Redbox Roulette Aug 11 2008 @ 01:00 pm
A quick recap: REDBOX ROULETTE is a continuing series of articles where we rent $1 DVDs from those ubiquitous red boxes located at Walmart, McDonalds, and wherever fine cuisine is served. The only stipulation is that the film we choose must be one we have never, ever, EVER heard of.
But there’s a twist this week: instead of picking the film out myself, my lovely wife Kristena made the selection. Not only does she run her own craft-tacular website called Thimbly Things, which is cuteness incarnate, she also is quite the witty writer (I know, I’m biased, so sue me). We sparred back and forth over email on the film, and our interaction forms the article this week. My words in black, hers in red.
So your favorite genre in the whole wide world is horror films. Oh, wait, it isn’t. Which is why I thought it odd that you brought back The Tattooist, an obvious horror film, when you could have picked out anything your little heart felt like seeing.
This is what happens when you’ve been up since 7 am with babies and then decide to go to the grocery store at 10:30 in the pm. By the time I was at the Redbox, it was nearly midnight, I had a cart full of food, and I had no idea what I was doing.
Okay. Do I slide my card first? Am I supposed to press a button on the box? Oh, it’s a touchscreen. Alright. Not exactly like a Coke machine. Got it.
It was all downhill from there.
So on to the movie itself. But you weren’t really paying attention to the first half, were you? Sure you were there, at least physically, but you were quite wrapped up in your own little project. And horror movies, if nothing else, are based on mood. We had to keep rewinding the DVD because you kept missing the shadowy figure that flitted through the mirror, and that kind of ruins said mood. Not that there was much mood to ruin or anything, but it’s the principle of the matter.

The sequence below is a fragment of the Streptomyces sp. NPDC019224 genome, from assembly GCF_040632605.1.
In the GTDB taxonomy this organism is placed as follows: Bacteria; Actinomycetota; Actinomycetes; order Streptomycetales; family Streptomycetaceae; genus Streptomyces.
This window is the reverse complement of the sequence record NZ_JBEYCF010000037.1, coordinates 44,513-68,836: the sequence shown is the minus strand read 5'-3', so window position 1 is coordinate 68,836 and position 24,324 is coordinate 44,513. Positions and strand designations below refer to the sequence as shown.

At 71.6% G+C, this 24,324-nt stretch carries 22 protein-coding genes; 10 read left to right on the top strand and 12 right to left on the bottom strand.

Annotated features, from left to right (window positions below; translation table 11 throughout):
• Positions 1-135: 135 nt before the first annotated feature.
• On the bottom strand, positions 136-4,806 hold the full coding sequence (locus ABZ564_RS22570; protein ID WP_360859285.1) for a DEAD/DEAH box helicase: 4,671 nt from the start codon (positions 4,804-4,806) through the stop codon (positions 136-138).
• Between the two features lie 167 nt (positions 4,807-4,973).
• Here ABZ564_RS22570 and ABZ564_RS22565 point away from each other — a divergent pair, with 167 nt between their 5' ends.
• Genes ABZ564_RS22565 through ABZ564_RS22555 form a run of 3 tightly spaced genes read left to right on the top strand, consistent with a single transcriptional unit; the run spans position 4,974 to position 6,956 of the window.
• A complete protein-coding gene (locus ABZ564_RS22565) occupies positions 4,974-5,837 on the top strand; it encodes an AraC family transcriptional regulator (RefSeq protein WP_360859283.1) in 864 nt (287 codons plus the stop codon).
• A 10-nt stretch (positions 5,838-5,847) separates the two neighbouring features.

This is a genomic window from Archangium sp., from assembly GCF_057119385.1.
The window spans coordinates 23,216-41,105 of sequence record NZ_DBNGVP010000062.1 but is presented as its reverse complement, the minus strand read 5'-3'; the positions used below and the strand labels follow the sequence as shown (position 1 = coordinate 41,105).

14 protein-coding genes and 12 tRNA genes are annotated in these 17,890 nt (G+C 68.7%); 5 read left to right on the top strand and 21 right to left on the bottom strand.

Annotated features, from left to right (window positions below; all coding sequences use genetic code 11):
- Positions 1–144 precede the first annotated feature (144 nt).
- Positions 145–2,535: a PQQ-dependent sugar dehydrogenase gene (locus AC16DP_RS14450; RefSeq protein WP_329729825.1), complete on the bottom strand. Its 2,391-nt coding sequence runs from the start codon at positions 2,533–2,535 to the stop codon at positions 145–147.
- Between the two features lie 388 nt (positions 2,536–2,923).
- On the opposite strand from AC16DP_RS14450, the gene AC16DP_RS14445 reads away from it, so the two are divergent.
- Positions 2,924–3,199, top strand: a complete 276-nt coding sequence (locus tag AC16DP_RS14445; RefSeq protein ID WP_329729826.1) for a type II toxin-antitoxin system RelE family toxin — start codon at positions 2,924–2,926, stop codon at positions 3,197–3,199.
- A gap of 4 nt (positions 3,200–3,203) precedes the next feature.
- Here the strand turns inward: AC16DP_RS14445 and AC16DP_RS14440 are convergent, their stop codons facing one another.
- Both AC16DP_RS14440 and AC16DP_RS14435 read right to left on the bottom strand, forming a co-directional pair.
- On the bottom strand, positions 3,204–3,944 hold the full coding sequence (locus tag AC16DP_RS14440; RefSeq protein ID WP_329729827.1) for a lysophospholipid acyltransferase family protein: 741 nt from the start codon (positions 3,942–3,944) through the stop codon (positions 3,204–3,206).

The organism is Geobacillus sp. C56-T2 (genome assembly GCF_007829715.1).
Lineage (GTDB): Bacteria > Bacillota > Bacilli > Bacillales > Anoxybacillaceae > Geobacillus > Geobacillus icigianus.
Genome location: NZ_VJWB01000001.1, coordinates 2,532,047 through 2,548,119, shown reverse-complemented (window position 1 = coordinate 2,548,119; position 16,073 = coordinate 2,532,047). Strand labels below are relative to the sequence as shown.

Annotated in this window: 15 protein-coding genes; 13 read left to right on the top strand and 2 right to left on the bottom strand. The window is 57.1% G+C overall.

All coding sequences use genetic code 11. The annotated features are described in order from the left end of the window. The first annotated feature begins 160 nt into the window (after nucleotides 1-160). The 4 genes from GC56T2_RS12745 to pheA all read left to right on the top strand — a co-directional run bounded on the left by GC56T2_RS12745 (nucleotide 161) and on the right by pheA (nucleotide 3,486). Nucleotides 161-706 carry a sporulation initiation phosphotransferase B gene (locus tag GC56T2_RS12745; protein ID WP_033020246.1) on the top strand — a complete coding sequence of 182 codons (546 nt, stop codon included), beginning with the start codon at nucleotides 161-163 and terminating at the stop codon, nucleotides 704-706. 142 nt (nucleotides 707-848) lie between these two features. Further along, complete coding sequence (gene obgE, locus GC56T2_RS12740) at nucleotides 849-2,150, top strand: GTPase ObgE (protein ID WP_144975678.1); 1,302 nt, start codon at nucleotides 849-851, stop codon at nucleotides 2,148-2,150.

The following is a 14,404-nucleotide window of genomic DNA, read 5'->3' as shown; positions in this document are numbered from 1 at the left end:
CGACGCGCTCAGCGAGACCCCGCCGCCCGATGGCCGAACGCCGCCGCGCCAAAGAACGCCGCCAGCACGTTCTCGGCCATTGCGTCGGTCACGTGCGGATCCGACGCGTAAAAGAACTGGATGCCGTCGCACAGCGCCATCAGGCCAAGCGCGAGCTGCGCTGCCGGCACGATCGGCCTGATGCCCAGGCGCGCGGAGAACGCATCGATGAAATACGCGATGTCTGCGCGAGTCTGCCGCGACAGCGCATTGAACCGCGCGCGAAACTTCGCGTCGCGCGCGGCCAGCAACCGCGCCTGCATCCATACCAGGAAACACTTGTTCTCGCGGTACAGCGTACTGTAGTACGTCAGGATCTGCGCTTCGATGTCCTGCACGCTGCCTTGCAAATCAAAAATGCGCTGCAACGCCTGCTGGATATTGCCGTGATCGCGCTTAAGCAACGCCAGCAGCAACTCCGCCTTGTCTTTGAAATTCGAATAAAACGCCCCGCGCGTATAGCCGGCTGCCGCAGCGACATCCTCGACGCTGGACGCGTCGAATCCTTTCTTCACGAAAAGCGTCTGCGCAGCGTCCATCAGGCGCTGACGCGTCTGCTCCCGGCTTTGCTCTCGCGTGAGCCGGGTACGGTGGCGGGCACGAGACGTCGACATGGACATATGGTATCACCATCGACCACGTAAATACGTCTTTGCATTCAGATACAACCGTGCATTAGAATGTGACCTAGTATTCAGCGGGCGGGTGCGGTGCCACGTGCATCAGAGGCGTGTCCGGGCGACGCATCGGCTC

I was totally there. I just happened to also be cutting out pictures from Emily’s (our 22-month old daughter) decimated Maisy book. It has the cutest little refrigerator full of food in it…
Anyway, we only rewound like 3 times. It wasn’t that bad. I understood more of what was happening than you did, if I remember correctly. Remember when I explained to you that the main dude was part of some sort of traveling tattoo thingy and not just a stalker?
Or maybe he was a stalker… Huh. The more I think about it…
True, true, you did grasp some of the finer plot points better than I. Therefore, I think you should synopsize the film for all our good readers out there. I know, difficult, just pretend they’re all waiting with baited breath for your description of the cinematic masterpiece otherwise known as The Tatooist.
So there’s this guy named Jake who tattoos people. And then they die.
Yup, details are so overrated. That pretty much sums it up.
I will say that after dragging itself through a textbook example of how not to engage audiences for the first 2/3, the final act of the movie became surprisingly compelling. It evolved into a mystery/thriller/whodunit that would have made a perfectly acceptable episode of Cold Case, although that’s kind of a backhanded compliment. It’s odd how the first two acts give no indication that the film is going to spontaneously become interesting at the 50 minute mark. Movies usually start out with a bang and then fizzle by the end. This one decided to go the other route. It might actually be brilliant in a postmodern sense.
Unfortunately, it’s marketed as a “horror/thriller,” and there’s nothing particularly scary about it. And believe me, I know scary when I run from it and try not to see it. It had so many missed opportunities where folks were more or less literally bursting at the seams with ink. If that sounds ludicrous, well, it totally is.
So the suspense at the end was engaging, but all the creepy stuff leading up to it left a new “are you serious?” wrinkle in my brow. I venture to say that finding a bad tattoo blog would be more interesting.
And look! I found you one!